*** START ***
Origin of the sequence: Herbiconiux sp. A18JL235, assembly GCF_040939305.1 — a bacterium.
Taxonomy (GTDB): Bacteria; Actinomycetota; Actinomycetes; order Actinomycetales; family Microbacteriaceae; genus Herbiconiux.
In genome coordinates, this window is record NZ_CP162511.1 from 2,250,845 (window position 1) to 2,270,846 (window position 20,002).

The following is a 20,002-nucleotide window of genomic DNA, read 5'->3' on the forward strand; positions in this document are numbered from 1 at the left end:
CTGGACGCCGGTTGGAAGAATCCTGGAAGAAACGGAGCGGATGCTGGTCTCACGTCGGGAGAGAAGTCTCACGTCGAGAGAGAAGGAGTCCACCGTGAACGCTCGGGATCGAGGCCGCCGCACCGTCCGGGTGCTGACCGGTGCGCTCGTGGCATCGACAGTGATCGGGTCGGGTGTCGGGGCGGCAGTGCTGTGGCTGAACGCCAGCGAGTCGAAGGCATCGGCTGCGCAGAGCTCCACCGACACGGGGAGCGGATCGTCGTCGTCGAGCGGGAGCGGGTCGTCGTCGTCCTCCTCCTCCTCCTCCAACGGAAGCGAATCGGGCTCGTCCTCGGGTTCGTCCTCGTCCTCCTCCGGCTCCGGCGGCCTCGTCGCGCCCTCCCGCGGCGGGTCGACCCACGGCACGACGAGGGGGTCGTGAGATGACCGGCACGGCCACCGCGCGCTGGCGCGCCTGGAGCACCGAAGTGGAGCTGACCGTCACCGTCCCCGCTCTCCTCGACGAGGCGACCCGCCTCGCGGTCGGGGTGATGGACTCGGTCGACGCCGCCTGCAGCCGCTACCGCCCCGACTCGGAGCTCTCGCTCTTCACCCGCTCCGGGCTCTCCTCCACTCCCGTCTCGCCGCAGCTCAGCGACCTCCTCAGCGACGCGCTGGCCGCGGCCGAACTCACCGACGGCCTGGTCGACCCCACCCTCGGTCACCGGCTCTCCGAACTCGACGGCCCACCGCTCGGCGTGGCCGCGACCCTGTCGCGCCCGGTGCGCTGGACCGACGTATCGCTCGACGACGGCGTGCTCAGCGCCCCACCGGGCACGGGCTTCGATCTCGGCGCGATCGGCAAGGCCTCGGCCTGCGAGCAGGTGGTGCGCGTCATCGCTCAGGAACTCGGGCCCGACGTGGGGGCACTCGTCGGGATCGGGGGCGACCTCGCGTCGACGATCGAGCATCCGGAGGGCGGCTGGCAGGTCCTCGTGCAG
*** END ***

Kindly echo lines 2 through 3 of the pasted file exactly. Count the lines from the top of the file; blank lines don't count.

Taxonomy (GTDB): Bacteria; Actinomycetota; Actinomycetes; order Actinomycetales; family Microbacteriaceae; genus Herbiconiux.
In genome coordinates, this window is record NZ_CP162511.1 from 2,250,845 (window position 1) to 2,270,846 (window position 20,002).